If your company is spread across regions, plan your visits for the quarter. Invest in meeting with employees around the geographical areas that your company operates in. It will show you are concerned, interested and are there for them.
To be the man of crisis
Last but not the least, a CEO must lead from the front in the event a crisis hits the organization. In such times, working behind closed doors creates misconceptions.
How you carry yourself through the crisis will determine in the years to come what your employees think of you. A short appearance in a town-hall with the employees to explain the situation and what you are going to do about it can do wonders for your image. It will also help manage your perception both internally and externally.
At the end of the crisis, communicate the reason for the crisis. Share how your teams dealt with it and the results with your employees. This will close the loop and not leave them wondering. It will also take away any chances of misconceptions. Don’t forget to thank everyone for supporting you and setting a line of action based on the learning from the crisis.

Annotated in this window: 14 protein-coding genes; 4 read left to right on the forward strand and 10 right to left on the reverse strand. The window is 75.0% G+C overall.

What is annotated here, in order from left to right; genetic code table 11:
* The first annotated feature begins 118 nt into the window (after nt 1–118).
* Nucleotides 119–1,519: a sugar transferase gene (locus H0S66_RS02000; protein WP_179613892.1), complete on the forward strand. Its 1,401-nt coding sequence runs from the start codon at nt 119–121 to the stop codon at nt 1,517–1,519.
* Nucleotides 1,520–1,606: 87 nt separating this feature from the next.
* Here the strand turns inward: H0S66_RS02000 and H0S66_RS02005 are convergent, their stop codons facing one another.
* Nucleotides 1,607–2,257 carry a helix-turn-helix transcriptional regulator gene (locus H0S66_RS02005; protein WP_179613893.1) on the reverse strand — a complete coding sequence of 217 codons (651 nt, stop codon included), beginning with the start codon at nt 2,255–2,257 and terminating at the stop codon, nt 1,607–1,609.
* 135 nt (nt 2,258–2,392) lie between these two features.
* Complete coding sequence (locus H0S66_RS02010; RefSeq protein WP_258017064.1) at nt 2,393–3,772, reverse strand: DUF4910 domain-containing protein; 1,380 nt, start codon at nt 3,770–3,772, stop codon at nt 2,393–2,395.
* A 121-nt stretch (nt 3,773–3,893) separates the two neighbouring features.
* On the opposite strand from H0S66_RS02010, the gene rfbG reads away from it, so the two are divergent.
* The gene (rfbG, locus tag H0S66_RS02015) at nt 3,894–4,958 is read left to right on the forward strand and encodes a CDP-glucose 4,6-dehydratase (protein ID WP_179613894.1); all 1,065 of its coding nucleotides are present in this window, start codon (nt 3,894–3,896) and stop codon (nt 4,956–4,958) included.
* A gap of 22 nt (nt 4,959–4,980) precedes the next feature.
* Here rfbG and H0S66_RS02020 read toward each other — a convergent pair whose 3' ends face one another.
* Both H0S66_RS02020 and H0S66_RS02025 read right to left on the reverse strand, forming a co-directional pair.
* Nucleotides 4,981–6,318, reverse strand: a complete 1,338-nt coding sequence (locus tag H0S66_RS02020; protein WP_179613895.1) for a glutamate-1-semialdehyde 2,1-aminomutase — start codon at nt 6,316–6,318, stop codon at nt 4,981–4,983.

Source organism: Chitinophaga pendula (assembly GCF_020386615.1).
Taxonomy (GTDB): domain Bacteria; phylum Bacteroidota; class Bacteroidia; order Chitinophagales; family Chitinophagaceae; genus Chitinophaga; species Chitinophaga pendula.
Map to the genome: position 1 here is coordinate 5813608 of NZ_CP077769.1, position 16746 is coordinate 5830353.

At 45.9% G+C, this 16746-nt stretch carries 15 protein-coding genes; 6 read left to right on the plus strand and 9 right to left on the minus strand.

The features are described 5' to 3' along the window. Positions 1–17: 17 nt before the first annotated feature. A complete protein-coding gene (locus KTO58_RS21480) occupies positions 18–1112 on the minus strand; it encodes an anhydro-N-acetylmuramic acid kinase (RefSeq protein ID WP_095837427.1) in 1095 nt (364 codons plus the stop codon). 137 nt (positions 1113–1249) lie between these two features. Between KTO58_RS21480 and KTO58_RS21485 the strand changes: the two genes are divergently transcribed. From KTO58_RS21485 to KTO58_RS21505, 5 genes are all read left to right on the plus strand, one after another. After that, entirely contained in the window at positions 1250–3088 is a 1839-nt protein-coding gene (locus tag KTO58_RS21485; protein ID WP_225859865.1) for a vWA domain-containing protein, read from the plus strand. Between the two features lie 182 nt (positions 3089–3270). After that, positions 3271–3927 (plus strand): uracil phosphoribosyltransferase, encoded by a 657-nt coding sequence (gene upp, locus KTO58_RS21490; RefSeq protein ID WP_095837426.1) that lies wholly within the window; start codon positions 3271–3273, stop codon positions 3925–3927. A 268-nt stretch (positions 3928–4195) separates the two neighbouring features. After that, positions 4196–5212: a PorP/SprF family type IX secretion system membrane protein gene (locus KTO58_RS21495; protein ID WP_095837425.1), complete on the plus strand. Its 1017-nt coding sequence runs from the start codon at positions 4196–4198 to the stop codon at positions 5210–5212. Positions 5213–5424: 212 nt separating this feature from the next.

Here is an excerpt from what Kevin Murray, Chairman of the Bell Pottinger Group has to say about leaders’ communication:
After interviewing 60 leaders of high profile global and British based organizations, I believe modern leaders have to learn to be more focused on relationships, inside and outside their companies, and communicate better in order to build trust, the essential prerequisite of successful leadership. Trust is increasingly being viewed as a strategic asset, and many leaders I interviewed say those organizations who want to survive and thrive in the age of transparency must place the building of trust at the heart of their strategies.
These are all important times when CEOs need to communicate with their work force and build effective channels of communication that help to manage perception internally and externally.
Let me also share with you a really interesting infographic about elevating communication between colleagues in an organization.
For a more specific reference, you may find this executive summary (infographic) of the leadership communication model prepared by Ketchum PR even more interesting.
The executive summary has been extracted from Ketchum’s findings based on the perception of 6,000 people in 12 countries on five continents regarding effective leadership, effective communication and the intrinsic link between the two.